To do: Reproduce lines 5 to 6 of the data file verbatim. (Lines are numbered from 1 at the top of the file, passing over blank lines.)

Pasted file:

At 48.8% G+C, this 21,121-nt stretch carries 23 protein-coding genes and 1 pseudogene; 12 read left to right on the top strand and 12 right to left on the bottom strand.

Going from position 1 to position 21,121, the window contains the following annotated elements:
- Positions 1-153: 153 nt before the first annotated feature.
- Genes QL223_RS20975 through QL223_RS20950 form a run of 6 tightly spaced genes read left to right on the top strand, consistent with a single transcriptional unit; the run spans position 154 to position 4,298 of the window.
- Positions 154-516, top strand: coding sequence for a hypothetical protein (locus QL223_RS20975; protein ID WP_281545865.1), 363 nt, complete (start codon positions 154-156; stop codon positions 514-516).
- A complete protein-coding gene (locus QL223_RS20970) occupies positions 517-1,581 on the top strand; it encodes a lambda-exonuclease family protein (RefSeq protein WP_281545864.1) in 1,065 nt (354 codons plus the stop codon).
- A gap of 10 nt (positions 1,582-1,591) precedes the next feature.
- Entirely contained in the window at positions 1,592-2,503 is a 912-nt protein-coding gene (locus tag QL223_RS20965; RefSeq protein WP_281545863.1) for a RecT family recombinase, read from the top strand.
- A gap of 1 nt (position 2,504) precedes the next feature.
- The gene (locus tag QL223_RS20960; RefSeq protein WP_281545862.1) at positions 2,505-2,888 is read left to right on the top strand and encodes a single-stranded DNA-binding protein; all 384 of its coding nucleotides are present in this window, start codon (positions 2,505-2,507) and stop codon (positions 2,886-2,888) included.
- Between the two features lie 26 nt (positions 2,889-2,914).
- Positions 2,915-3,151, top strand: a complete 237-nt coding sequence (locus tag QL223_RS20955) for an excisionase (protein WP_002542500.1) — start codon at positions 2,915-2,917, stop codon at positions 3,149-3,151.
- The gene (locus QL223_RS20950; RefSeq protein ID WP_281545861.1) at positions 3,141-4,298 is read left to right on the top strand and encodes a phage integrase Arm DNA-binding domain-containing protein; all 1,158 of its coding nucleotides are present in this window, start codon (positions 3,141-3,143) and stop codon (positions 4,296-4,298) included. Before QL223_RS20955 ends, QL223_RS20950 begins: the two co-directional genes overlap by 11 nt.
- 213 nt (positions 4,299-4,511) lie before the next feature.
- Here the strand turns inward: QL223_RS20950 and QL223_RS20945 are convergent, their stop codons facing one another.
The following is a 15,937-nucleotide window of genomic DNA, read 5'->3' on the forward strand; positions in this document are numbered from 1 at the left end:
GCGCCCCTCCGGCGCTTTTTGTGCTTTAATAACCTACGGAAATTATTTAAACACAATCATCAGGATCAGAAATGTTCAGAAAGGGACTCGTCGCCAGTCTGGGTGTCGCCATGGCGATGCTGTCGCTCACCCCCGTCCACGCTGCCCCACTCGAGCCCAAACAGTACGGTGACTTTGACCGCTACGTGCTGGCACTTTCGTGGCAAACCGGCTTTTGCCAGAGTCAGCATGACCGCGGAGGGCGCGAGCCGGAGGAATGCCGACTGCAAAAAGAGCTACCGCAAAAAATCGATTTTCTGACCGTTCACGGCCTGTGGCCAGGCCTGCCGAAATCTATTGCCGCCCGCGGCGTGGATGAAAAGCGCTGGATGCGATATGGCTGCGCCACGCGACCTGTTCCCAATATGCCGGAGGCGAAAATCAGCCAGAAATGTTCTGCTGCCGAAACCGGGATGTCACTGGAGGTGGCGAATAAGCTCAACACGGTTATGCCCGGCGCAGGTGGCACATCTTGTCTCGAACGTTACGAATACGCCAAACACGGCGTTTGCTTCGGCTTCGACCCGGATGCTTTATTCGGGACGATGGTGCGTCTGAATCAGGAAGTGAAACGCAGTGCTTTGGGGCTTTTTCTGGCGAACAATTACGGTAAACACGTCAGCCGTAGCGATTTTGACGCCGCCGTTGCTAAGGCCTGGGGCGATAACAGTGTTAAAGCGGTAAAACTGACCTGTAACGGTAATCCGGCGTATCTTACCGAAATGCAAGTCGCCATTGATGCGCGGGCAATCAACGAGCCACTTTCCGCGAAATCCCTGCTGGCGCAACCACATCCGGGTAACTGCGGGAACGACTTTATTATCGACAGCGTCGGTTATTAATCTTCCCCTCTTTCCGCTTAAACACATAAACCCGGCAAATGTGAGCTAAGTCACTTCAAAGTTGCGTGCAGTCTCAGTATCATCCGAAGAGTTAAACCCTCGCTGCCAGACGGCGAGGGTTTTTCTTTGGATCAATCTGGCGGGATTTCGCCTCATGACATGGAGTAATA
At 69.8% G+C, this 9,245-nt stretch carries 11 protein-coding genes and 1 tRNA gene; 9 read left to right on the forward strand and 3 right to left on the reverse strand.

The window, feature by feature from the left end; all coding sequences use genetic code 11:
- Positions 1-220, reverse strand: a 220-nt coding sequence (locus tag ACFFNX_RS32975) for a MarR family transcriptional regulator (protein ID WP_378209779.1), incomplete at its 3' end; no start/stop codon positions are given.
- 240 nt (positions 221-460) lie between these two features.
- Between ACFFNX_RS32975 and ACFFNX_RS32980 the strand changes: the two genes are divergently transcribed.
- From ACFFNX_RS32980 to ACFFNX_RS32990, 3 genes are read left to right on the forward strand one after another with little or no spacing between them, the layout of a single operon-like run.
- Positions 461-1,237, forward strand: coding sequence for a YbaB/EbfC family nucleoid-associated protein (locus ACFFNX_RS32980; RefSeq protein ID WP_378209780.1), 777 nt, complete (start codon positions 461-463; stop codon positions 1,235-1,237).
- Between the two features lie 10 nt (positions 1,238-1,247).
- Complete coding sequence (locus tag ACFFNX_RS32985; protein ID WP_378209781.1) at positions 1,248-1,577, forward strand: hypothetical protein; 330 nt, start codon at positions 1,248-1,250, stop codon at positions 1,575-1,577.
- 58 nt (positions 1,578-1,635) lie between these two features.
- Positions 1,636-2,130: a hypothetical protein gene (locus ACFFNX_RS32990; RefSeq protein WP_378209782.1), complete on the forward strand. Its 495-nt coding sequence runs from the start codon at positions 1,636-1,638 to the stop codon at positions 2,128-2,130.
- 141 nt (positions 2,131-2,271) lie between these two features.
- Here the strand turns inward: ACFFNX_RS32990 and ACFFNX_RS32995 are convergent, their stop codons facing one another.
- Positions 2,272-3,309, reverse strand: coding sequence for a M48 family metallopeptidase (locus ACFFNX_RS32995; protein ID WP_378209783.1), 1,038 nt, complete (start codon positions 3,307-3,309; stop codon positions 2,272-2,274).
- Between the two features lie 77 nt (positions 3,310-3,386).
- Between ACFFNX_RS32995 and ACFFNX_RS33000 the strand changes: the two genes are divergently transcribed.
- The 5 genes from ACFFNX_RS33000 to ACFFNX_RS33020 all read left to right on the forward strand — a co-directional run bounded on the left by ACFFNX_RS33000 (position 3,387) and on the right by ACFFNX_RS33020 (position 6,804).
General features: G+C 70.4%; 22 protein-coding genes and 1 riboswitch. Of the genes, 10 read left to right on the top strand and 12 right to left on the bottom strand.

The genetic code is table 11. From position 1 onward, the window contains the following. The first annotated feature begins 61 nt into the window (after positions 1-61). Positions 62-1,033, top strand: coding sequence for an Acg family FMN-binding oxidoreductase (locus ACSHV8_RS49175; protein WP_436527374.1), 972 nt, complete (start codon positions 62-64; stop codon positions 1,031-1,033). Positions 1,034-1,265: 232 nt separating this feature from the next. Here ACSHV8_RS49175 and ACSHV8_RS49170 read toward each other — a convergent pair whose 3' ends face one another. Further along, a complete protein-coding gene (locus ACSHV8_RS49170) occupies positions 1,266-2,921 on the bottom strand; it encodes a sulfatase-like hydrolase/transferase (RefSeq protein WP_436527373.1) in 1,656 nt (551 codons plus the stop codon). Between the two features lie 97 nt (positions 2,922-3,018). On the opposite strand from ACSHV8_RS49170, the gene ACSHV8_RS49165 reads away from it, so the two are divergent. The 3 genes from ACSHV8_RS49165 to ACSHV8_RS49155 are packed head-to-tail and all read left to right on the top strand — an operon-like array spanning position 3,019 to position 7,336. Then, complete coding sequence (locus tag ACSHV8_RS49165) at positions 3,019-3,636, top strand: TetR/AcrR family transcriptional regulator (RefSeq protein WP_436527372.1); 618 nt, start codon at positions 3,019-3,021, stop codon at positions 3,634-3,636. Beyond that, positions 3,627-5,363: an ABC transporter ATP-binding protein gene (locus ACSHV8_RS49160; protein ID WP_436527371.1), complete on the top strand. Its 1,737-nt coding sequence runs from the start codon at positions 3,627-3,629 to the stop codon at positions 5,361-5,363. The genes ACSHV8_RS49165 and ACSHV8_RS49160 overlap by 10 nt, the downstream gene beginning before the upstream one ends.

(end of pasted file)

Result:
- Positions 154-516, top strand: coding sequence for a hypothetical protein (locus QL223_RS20975; protein ID WP_281545865.1), 363 nt, complete (start codon positions 154-156; stop codon positions 514-516).
- A complete protein-coding gene (locus QL223_RS20970) occupies positions 517-1,581 on the top strand; it encodes a lambda-exonuclease family protein (RefSeq protein WP_281545864.1) in 1,065 nt (354 codons plus the stop codon).